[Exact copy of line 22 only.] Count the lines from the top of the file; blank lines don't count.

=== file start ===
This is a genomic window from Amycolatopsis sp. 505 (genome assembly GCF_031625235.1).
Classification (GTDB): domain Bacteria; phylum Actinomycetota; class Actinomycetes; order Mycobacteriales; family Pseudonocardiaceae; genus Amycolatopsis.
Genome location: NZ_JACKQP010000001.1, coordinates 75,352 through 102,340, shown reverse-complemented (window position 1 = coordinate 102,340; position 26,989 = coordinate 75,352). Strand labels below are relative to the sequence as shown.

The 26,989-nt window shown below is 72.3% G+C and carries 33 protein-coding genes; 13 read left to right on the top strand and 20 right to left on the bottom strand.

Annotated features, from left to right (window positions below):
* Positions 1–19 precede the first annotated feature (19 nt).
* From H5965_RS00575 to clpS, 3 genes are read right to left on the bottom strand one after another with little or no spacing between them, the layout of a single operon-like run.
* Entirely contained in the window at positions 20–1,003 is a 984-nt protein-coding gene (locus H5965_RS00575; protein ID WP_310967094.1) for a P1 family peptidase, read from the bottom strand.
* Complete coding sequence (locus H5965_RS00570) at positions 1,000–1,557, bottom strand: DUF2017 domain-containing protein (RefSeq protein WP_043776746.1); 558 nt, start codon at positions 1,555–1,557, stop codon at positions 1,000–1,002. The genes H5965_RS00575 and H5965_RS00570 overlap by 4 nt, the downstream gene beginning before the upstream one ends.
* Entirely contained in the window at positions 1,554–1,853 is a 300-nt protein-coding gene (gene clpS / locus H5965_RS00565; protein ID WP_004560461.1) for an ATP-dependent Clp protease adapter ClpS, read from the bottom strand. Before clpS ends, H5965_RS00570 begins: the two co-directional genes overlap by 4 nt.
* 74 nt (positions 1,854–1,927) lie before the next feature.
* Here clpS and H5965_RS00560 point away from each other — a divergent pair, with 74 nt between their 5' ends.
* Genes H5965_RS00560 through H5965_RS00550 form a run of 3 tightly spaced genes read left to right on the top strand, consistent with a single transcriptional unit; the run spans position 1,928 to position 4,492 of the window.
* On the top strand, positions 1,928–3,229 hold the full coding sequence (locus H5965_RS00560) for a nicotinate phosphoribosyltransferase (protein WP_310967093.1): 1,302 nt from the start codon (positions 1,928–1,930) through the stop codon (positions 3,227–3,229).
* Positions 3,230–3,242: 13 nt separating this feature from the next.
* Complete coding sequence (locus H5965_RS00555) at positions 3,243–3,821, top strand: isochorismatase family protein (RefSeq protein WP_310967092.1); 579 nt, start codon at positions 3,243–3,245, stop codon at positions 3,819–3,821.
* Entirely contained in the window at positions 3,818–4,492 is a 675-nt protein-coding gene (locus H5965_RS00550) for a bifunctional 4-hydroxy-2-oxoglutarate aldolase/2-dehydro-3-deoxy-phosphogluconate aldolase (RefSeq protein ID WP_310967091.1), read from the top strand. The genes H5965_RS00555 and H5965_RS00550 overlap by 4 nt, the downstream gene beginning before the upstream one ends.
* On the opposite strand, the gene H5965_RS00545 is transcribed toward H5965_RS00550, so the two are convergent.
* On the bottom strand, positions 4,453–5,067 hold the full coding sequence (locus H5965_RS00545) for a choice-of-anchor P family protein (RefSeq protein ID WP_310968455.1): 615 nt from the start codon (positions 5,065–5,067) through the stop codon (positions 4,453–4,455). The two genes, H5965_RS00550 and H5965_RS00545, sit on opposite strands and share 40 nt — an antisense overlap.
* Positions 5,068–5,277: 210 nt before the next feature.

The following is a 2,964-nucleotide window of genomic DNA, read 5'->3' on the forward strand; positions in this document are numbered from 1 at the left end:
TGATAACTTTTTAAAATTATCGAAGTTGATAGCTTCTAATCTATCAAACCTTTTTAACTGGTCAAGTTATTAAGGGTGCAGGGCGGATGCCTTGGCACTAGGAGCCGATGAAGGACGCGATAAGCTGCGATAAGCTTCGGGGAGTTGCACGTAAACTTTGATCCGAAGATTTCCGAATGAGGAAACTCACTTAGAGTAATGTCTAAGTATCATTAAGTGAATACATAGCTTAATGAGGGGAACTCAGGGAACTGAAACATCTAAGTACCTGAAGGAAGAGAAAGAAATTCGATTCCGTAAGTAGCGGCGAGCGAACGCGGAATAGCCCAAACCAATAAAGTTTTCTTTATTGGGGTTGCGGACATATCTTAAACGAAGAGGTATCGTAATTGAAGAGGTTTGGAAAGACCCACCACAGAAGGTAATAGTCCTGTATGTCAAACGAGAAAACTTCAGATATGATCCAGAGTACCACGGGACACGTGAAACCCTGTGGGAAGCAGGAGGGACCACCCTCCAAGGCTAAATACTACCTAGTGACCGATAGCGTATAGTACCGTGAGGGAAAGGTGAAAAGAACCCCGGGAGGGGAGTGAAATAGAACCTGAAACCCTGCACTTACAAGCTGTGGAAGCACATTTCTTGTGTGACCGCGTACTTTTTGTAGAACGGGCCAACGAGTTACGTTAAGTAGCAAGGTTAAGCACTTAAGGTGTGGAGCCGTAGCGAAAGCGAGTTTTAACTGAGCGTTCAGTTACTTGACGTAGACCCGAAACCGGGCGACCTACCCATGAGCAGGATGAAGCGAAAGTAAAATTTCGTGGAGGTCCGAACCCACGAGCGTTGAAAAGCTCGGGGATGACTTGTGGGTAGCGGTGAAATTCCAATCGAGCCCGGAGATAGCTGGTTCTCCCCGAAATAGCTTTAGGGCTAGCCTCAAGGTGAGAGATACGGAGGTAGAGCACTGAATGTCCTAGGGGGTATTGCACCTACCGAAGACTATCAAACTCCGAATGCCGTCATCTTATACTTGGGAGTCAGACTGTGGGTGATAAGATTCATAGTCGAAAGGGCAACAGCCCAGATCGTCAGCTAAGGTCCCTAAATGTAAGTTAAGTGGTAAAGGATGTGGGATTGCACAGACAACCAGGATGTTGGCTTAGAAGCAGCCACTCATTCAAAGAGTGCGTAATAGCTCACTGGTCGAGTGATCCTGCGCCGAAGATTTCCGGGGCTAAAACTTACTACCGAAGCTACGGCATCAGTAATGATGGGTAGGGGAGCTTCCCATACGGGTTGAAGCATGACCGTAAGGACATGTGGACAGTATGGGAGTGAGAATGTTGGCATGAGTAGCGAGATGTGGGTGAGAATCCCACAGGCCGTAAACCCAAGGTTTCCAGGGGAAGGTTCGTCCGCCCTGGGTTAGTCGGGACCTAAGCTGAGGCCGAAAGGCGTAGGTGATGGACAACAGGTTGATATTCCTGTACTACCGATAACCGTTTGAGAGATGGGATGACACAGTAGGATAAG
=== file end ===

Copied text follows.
TGATAACTTTTTAAAATTATCGAAGTTGATAGCTTCTAATCTATCAAACCTTTTTAACTGGTCAAGTTATTAAGGGTGCAGGGCGGATGCCTTGGCACTAGGAGCCGATGAAGGACGCGATAAGCTGCGATAAGCTTCGGGGAGTTGCACGTAAACTTTGATCCGAAGATTTCCGAATGAGGAAACTCACTTAGAGTAATGTCTAAGTATCATTAAGTGAATACATAGCTTAATGAGGGGAACTCAGGGAACTGAAACATCTAAGTACCTGAAGGAAGAGAAAGAAATTCGATTCCGTAAGTAGCGGCGAGCGAACGCGGAATAGCCCAAACCAATAAAGTTTTCTTTATTGGGGTTGCGGACATATCTTAAACGAAGAGGTATCGTAATTGAAGAGGTTTGGAAAGACCCACCACAGAAGGTAATAGTCCTGTATGTCAAACGAGAAAACTTCAGATATGATCCAGAGTACCACGGGACACGTGAAACCCTGTGGGAAGCAGGAGGGACCACCCTCCAAGGCTAAATACTACCTAGTGACCGATAGCGTATAGTACCGTGAGGGAAAGGTGAAAAGAACCCCGGGAGGGGAGTGAAATAGAACCTGAAACCCTGCACTTACAAGCTGTGGAAGCACATTTCTTGTGTGACCGCGTACTTTTTGTAGAACGGGCCAACGAGTTACGTTAAGTAGCAAGGTTAAGCACTTAAGGTGTGGAGCCGTAGCGAAAGCGAGTTTTAACTGAGCGTTCAGTTACTTGACGTAGACCCGAAACCGGGCGACCTACCCATGAGCAGGATGAAGCGAAAGTAAAATTTCGTGGAGGTCCGAACCCACGAGCGTTGAAAAGCTCGGGGATGACTTGTGGGTAGCGGTGAAATTCCAATCGAGCCCGGAGATAGCTGGTTCTCCCCGAAATAGCTTTAGGGCTAGCCTCAAGGTGAGAGATACGGAGGTAGAGCACTGAATGTCCTAGGGGGTATTGCACCTACCGAAGACTATCAAACTCCGAATGCCGTCATCTTATACTTGGGAGTCAGACTGTGGGTGATAAGATTCATAGTCGAAAGGGCAACAGCCCAGATCGTCAGCTAAGGTCCCTAAATGTAAGTTAAGTGGTAAAGGATGTGGGATTGCACAGACAACCAGGATGTTGGCTTAGAAGCAGCCACTCATTCAAAGAGTGCGTAATAGCTCACTGGTCGAGTGATCCTGCGCCGAAGATTTCCGGGGCTAAAACTTACTACCGAAGCTACGGCATCAGTAATGATGGGTAGGGGAGCTTCCCATACGGGTTGAAGCATGACCGTAAGGACATGTGGACAGTATGGGAGTGAGAATGTTGGCATGAGTAGCGAGATGTGGGTGAGAATCCCACAGGCCGTAAACCCAAGGTTTCCAGGGGAAGGTTCGTCCGCCCTGGGTTAGTCGGGACCTAAGCTGAGGCCGAAAGGCGTAGGTGATGGACAACAGGTTGATATTCCTGTACTACCGATAACCGTTTGAGAGATGGGATGACACAGTAGGATAAG